Small percentage of voters expected in last election without voter ID

Voters in Wisconsin are going to the polls to decide both state and local races in the spring general election.

Those who exercise their right to vote Tuesday are not required to show a photo ID. However, it is the last election in the state before the new Voter ID law takes effect.

The ballot for the spring election consists of a number of issues that will impact the quality of life across the state.

A number of local school districts are asking for help to survive the governor's proposed budget cuts. Voters could decide to increase their property taxes to make school repairs, build new ones or just maintain the level of education.

Statewide, everyone will be asked to choose a new Supreme Court justice. Incumbent Ann Walsh Bradley is running for a new term against Rock County circuit judge James Daley.

Another referendum could change the constitution. The ballot question asks voters if the Chief Justice should be selected by a majority vote of their peers for a two-year term. Currently, the position is determined by seniority.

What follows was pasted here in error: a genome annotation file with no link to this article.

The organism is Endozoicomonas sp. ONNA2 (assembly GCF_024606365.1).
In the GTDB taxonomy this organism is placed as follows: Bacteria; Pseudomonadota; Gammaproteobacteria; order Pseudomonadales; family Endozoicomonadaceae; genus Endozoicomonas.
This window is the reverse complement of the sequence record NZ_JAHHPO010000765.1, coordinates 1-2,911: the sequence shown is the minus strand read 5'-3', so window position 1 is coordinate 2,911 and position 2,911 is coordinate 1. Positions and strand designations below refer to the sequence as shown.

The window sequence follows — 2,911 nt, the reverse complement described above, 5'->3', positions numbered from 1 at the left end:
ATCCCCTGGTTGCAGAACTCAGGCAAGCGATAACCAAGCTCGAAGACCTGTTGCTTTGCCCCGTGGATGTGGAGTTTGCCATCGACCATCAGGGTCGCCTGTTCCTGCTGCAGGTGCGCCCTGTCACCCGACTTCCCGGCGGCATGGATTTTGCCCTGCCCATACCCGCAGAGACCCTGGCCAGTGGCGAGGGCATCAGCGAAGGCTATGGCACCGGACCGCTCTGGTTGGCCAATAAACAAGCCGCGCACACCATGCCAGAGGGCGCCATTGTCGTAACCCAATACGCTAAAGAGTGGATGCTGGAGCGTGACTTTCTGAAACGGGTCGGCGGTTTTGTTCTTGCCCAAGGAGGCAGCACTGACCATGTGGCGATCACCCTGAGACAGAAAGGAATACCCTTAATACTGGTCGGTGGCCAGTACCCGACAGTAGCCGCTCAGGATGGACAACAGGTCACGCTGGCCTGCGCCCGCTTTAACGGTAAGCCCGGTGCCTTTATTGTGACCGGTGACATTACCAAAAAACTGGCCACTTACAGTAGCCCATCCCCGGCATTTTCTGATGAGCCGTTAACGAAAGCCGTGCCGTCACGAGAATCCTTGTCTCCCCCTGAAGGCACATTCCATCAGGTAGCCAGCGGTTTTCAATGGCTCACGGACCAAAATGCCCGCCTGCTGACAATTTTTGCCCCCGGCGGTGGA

Voter turnout is expected to be about 20 percent across the state.

City of Milwaukee election commissioner Neil Albrecht says spring break contributes to the low, but typical participation. But, he says they've reached a record number of early voters for the spring election.

\"Between our absentee ballots by mail and our early voters, we probably had around 8,000 to 9,000 people vote prior to the election, which is pretty good,\" he said. \"That includes our permanent absentee voters, but also all the folks that were headed out of town.\"

For that reason, Albrecht expects polling sites to be slow. The polls close at 8:00 p.m. Tuesday.

Those who need to register to vote can do so on site, but they must bring proof of residency documentation.

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